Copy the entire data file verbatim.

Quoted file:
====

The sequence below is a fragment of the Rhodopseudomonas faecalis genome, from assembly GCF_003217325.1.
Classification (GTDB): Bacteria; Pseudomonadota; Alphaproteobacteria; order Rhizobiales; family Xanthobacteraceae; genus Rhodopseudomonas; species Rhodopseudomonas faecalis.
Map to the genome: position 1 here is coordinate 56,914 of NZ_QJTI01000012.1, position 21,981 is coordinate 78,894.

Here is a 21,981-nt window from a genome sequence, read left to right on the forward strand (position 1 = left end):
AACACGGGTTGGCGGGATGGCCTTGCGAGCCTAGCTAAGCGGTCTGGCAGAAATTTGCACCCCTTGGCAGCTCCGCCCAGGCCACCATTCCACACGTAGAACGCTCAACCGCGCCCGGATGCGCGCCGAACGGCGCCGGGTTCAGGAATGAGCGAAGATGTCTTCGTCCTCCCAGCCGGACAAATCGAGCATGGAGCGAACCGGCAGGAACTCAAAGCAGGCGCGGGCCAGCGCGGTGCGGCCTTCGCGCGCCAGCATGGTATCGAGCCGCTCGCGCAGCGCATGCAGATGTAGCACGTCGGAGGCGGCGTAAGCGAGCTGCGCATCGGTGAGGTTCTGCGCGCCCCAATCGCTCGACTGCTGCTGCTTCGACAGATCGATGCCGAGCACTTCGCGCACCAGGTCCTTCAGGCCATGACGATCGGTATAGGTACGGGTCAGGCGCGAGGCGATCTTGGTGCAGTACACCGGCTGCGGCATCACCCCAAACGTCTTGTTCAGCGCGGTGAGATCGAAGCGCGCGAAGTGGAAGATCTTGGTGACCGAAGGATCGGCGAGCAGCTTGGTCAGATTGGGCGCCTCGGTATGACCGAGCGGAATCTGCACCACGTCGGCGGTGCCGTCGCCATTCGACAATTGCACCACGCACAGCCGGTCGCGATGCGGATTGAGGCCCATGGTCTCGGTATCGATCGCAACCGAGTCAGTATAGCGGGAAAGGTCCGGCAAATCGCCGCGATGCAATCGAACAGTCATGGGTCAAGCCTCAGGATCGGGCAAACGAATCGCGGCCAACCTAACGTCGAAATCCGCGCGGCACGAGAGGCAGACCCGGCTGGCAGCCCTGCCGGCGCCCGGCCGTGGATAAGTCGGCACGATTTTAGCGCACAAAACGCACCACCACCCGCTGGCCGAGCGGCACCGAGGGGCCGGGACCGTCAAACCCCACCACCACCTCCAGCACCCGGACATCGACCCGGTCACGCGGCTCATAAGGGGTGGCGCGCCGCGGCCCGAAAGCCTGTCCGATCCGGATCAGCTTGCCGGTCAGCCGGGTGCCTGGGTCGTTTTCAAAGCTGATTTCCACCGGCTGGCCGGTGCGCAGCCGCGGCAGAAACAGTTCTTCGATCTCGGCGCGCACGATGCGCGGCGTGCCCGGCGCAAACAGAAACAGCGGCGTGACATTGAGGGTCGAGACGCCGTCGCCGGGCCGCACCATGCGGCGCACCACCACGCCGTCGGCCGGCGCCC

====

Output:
The sequence below is a fragment of the Rhodopseudomonas faecalis genome, from assembly GCF_003217325.1.
Classification (GTDB): Bacteria; Pseudomonadota; Alphaproteobacteria; order Rhizobiales; family Xanthobacteraceae; genus Rhodopseudomonas; species Rhodopseudomonas faecalis.
Map to the genome: position 1 here is coordinate 56,914 of NZ_QJTI01000012.1, position 21,981 is coordinate 78,894.

Here is a 21,981-nt window from a genome sequence, read left to right on the forward strand (position 1 = left end):
AACACGGGTTGGCGGGATGGCCTTGCGAGCCTAGCTAAGCGGTCTGGCAGAAATTTGCACCCCTTGGCAGCTCCGCCCAGGCCACCATTCCACACGTAGAACGCTCAACCGCGCCCGGATGCGCGCCGAACGGCGCCGGGTTCAGGAATGAGCGAAGATGTCTTCGTCCTCCCAGCCGGACAAATCGAGCATGGAGCGAACCGGCAGGAACTCAAAGCAGGCGCGGGCCAGCGCGGTGCGGCCTTCGCGCGCCAGCATGGTATCGAGCCGCTCGCGCAGCGCATGCAGATGTAGCACGTCGGAGGCGGCGTAAGCGAGCTGCGCATCGGTGAGGTTCTGCGCGCCCCAATCGCTCGACTGCTGCTGCTTCGACAGATCGATGCCGAGCACTTCGCGCACCAGGTCCTTCAGGCCATGACGATCGGTATAGGTACGGGTCAGGCGCGAGGCGATCTTGGTGCAGTACACCGGCTGCGGCATCACCCCAAACGTCTTGTTCAGCGCGGTGAGATCGAAGCGCGCGAAGTGGAAGATCTTGGTGACCGAAGGATCGGCGAGCAGCTTGGTCAGATTGGGCGCCTCGGTATGACCGAGCGGAATCTGCACCACGTCGGCGGTGCCGTCGCCATTCGACAATTGCACCACGCACAGCCGGTCGCGATGCGGATTGAGGCCCATGGTCTCGGTATCGATCGCAACCGAGTCAGTATAGCGGGAAAGGTCCGGCAAATCGCCGCGATGCAATCGAACAGTCATGGGTCAAGCCTCAGGATCGGGCAAACGAATCGCGGCCAACCTAACGTCGAAATCCGCGCGGCACGAGAGGCAGACCCGGCTGGCAGCCCTGCCGGCGCCCGGCCGTGGATAAGTCGGCACGATTTTAGCGCACAAAACGCACCACCACCCGCTGGCCGAGCGGCACCGAGGGGCCGGGACCGTCAAACCCCACCACCACCTCCAGCACCCGGACATCGACCCGGTCACGCGGCTCATAAGGGGTGGCGCGCCGCGGCCCGAAAGCCTGTCCGATCCGGATCAGCTTGCCGGTCAGCCGGGTGCCTGGGTCGTTTTCAAAGCTGATTTCCACCGGCTGGCCGGTGCGCAGCCGCGGCAGAAACAGTTCTTCGATCTCGGCGCGCACGATGCGCGGCGTGCCCGGCGCAAACAGAAACAGCGGCGTGACATTGAGGGTCGAGACGCCGTCGCCGGGCCGCACCATGCGGCGCACCACCACGCCGTCGGCCGGCGCCC